What is Mold?

Mold is a common type of fungus that lives in a wide variety of places. It is in the air we breathe, our homes, our food, and even our medication. Generally, it reproduces via spores which are sensitive to sunlight and warmth. 

On face value, mold may not seem all that impressive. That is, until we look at it on a molecular level. There you will find a wide network of individual cells called hyphae, growing together as a singular and a collective organism – or colony. It is that unique and remarkable trait that makes mold so good at surviving. It is also why proper remediation is critical to effective mold removal, as even a small percentage of living cells or spores may regrow an entire colony. 

Of course, most types of mold harmless, aiding the environment by providing decomposition. Though, once it infects our homes and property, mold’s destructive power can turn from harmless to outright hazardous.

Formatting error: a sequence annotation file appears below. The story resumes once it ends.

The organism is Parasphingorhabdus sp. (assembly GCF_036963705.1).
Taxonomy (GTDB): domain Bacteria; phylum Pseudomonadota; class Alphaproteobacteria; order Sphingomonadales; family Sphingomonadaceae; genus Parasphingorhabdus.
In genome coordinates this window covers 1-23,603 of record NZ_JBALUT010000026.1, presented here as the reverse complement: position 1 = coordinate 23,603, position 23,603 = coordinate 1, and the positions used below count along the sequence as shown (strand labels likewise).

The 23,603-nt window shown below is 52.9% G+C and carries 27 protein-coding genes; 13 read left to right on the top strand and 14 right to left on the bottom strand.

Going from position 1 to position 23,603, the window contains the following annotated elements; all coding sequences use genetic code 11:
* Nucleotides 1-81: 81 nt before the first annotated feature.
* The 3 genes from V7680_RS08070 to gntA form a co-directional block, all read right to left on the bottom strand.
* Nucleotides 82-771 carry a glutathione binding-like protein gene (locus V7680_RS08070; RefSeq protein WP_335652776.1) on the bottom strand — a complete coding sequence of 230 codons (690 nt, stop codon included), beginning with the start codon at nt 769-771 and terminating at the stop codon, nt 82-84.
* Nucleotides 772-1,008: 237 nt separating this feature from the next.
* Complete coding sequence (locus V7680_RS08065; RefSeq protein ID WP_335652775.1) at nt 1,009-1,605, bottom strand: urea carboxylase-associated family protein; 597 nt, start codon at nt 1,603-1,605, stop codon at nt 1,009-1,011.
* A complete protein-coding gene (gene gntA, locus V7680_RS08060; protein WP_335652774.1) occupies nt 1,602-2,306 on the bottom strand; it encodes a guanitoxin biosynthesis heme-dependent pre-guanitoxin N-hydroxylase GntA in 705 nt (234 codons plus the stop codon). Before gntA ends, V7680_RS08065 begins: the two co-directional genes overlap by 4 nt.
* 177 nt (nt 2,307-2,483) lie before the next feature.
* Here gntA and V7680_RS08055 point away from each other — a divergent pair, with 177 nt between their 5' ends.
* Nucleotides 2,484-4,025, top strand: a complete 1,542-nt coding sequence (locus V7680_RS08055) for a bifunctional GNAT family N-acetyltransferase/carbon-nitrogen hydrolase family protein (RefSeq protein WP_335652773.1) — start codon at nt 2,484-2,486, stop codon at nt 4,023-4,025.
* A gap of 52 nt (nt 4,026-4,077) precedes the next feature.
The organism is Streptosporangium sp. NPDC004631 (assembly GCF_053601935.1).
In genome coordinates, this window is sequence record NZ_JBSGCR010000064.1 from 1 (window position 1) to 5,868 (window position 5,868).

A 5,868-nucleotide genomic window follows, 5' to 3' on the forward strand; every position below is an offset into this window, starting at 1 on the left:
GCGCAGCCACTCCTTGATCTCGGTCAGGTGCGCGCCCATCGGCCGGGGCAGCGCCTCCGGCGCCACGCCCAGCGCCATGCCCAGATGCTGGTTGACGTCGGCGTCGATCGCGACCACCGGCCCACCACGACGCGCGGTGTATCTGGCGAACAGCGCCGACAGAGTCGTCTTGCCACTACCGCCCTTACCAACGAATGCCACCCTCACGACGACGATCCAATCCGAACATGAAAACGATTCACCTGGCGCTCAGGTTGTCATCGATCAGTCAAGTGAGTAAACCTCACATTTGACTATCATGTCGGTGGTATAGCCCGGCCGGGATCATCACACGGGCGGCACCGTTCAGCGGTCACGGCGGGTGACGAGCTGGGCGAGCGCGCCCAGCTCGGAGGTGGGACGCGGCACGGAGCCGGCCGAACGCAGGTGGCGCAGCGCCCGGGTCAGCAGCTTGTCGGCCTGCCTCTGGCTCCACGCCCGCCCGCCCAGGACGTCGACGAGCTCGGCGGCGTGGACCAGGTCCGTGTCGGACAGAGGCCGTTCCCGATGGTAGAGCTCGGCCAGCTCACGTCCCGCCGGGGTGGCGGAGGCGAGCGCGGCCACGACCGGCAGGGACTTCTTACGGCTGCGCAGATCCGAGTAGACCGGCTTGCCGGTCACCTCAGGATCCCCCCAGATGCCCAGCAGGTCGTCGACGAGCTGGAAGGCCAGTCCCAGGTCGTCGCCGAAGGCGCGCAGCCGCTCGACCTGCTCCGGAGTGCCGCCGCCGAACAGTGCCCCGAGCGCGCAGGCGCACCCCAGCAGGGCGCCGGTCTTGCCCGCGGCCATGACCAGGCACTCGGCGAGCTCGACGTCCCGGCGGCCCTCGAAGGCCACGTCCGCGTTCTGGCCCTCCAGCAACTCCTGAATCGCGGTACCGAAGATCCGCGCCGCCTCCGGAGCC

What Does Mold Look and Smell Like?

Mold can take on several unique appearances and patterns. It is often black, green, blue, and orange in color. The type of mold, nutrient source, surface substrate and age of the colony are all factors that can influence the specific pigment.

To the touch, mold may feel slimy, powdery, or fuzzy. It may smell musty, earthy, and damp. Though, we don’t recommend that you go around sniffing any colonies you may see, given that mold has the potential to make you ill.

Treatment for Mold

Mold needs water, a food source, oxygen, and a temperature between 40° and 100° Fahrenheit to grow. It decomposes organic matter like cellulose and lignin, so it’s most likely to grow on wood, drywall, and similar materials. However, it can also digest synthetic material like adhesives, pastes, and paint. Overtime they can compromise the integrity of these structures, leading to dangerous and costly deterioration in your home or property. As such, the best approach to dealing with mold is active prevention, and proper remediation once mold is found.  

To learn more about remediation in Utah, or to schedule your free consultation, feel free to call us at 801-888-6698.